Sunday, September 13, 2020

Part of Chester Pike for sale!! The Colonial Plantation is having a Civil War Event!!

Chester Pike at South Ave, looking east toward Glenolden about 1903. Note the little traffic.

Note: It is hard to imagine today but the 6 miles of Chester Pike from Darby to Chester was a toll rd. from 1851 till June of 1921. There were 6 toll booths on the pike each charging about 3 cents a booth, making the pike expensive for the day. Basically it cost 20 cents to go 6 miles! The stat had been trying to buy this section of Chester Pike since the 1890's. To buy Chester Pike and it from tolls cost $100,000 dollars. To repair and widen it cost over $500,000 dollars and took over 5 years. There was a big fight between the state and pike homeowners on how wide to make the pike, luckily the state won!


 Historic Chester and Darby Pike Among Those Negotiated for Highway Commissioner

Horsemen and automobilists, not only in this and Philadelphia counties, but of the entire eastern section of the State, will be pleased to know that the historic Chester and Darby Pike, rich in the history of the country from the time of William Penn, is included in the list of toll roads for which negotiations have been opened by State Highway purchase by the State, which will make this important highway free.  The State has made an appropriation of $250,000 to purchase 11 sections of turnpike, comprising nearly 70 miles of roadway.

Several years ago there was an attempt to have Delaware County take over the Chester and Darby turnpike, and when the matter was taken up for settlement, a jury in June 1907 placed a valuation of $25,000 upon the six-mile stretch of roadway, and made a report that this sum be paid.  The Chester and Darby Telford Road Company, which controls the ancient franchise, however, asked $45,000 for its property which was considered excessive.  Final arguments on this award was heard before Judge Broomall in the hope that the road be taken over by the county on terms agreeable to both, but nothing came of the negotiations which had been going on for three years since 1904.

Before the days of railroads, the Chester and Darby pike or the old Chester pike, as it is popularly known, was the connecting link that bound the North to the South.  The old pike is brimful of history.  As an Indian trail through the primeval forest, where the bear and the wolf lurked in its recesses, William Penn and the first body of his Quaker settlers, made their way from Chester, where he landed October 23, 1682, to the new city which he was to found.

Travel increased so much during the next 25 years that the old Indian trail was found to be inadequate, but in 1705 a petition, signed by 100 inhabitants of Chester, praying that the sole power of laying out the Queen’s road, as it was called after Queen Anne be lodged with Governor Penn.  Acting upon this petition, the road was started by William Penn, leading into Chester at the point it now does.

A bitter feeling resulted against several of the road commissioners, particularly against one named Jasper Yates, which indicates that “graft” and fat contracts were as common 200 years ago in this country as they are supposed to be now.  It was said that Yates had the new Queen’s highway surveyed through his own and the property of his father-in-law, by which both were benefitted.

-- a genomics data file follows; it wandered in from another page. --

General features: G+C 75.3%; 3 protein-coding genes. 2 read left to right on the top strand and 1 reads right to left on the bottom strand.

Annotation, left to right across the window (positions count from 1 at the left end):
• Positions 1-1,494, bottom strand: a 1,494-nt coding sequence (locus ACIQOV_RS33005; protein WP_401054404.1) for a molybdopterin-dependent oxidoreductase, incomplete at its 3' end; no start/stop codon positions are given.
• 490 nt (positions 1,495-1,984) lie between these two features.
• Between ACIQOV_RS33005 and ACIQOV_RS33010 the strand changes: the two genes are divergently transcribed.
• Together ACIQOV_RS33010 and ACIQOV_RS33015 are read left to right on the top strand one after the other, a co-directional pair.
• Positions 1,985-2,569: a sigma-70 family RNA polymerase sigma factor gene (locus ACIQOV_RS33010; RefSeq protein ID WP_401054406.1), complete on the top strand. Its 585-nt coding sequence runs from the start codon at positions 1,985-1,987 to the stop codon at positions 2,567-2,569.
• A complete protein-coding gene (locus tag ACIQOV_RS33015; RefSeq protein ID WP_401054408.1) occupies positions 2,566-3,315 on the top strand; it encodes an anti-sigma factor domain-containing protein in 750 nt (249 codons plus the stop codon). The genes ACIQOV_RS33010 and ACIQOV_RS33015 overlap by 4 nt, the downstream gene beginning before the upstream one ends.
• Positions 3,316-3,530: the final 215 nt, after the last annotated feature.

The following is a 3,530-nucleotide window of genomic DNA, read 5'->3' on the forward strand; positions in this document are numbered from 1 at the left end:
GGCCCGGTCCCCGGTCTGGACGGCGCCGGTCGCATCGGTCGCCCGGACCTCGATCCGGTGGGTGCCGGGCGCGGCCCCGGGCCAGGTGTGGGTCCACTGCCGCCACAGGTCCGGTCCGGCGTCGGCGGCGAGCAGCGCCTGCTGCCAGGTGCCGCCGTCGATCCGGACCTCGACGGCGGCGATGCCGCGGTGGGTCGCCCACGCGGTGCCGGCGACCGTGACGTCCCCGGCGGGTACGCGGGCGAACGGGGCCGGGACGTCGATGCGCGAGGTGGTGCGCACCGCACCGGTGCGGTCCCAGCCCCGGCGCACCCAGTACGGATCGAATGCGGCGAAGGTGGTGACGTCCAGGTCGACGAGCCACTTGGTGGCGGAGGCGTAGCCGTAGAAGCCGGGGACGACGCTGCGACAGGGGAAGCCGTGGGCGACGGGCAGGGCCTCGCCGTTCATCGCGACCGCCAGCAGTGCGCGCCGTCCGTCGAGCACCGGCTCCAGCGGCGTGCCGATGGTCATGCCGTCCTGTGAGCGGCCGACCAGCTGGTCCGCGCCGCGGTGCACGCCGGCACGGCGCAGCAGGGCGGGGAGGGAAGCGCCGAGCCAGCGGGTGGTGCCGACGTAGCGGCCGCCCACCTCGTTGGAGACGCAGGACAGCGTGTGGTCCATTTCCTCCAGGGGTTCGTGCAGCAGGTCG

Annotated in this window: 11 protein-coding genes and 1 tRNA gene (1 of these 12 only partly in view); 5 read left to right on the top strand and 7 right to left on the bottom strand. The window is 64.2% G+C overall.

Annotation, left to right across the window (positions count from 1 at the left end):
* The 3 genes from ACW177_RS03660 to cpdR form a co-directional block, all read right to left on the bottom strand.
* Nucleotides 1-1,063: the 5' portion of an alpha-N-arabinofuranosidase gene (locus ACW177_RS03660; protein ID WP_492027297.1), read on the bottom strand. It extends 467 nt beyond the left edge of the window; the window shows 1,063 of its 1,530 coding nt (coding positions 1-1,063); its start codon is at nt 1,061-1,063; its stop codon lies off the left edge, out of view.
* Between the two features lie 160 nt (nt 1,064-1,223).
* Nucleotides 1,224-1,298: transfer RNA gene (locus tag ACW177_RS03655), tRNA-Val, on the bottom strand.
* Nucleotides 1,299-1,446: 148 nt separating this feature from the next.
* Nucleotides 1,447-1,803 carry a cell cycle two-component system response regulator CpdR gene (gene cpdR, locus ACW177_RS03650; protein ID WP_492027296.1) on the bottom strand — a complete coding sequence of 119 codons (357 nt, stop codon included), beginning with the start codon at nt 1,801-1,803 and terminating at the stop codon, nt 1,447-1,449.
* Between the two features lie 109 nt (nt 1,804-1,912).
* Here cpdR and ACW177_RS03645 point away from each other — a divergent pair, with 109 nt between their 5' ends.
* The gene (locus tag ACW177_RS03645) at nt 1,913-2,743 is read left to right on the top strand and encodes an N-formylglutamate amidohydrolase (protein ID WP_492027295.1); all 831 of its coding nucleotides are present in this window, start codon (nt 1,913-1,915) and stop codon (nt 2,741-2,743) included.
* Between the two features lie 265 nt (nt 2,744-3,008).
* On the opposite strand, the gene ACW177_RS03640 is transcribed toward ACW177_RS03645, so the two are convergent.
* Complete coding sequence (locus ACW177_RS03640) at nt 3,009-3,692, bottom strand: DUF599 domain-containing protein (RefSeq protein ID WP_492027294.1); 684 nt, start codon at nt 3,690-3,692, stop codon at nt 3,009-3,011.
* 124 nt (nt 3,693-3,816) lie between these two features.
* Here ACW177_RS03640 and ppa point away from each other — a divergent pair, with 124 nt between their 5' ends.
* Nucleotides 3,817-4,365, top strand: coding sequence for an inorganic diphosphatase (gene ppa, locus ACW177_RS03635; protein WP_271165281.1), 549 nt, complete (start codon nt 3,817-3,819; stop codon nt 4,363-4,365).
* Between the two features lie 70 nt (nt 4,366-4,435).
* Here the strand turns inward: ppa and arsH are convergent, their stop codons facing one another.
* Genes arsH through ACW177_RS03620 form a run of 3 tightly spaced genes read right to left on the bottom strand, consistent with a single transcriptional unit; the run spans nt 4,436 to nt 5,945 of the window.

It was along this same Chester Pike that Washington, at the head of 16,000 ragged Continental soldiers, marched from Philadelphia on Sunday afternoon on August 27, 1777 to Chadd’s Ford, where he was defeated several days later in the Battle of Brandywine, and was driven back into Philadelphia to Germantown where he was again defeated at the beginning of the darkest days of the Revolution.

It was along this same Chester Pike that Washington made his way from Mount Vernon in April 1789, to be inaugurated President of the United States in New York, and it was along it that he went back to his Virginia plantation in 1797, after refusing to serve his country as its Chief Executive for the third time.

Years ago, when the Chester and Darby Telford Road Company first took possession of the road, it was only 20 feet wide, and was covered with heavy wooden planks.  The tollgates are located at Sharon Hill, Glenolden, Prospect Park, Ridley Park Crum Lynne, and Eddystone.

 The Colonial Pennsylvania Plantation invites you to a
Civil War Skirmish and Camp
Saturday, September 26, 2020
Sunday, September 27, 2020

The Colonial Pennsylvania Plantation will be hosting a Federal and Confederate skirmish and camp on Saturday, September 26th and Sunday, September 27th. Visit the Plantation to witness firearm demonstrations, drills, and camp life. Skirmishes will take place on Saturday at 11:30pm and 2:30pm. Sunday’s skirmish is at 1:00pm.
Note: While the skirmishes are in action, no one will be admitted to the Plantation, so please plan to arrive before or after the skirmishes.
The Plantation’s hours are 10:30am to 4pm on Saturday (last admission at 3pm) and 11am to 3pm on Sunday (last admission at 2pm.) Admission is $12 for adults and $8 for children ages 4 to 12. Children under age 4 are free, as are members. No discounts or passes will be accepted for this special event. Please purchase tickets in advance by visiting
GPS Address: 3900 North Sandy Flash Drive, Newtown Square, PA 19073

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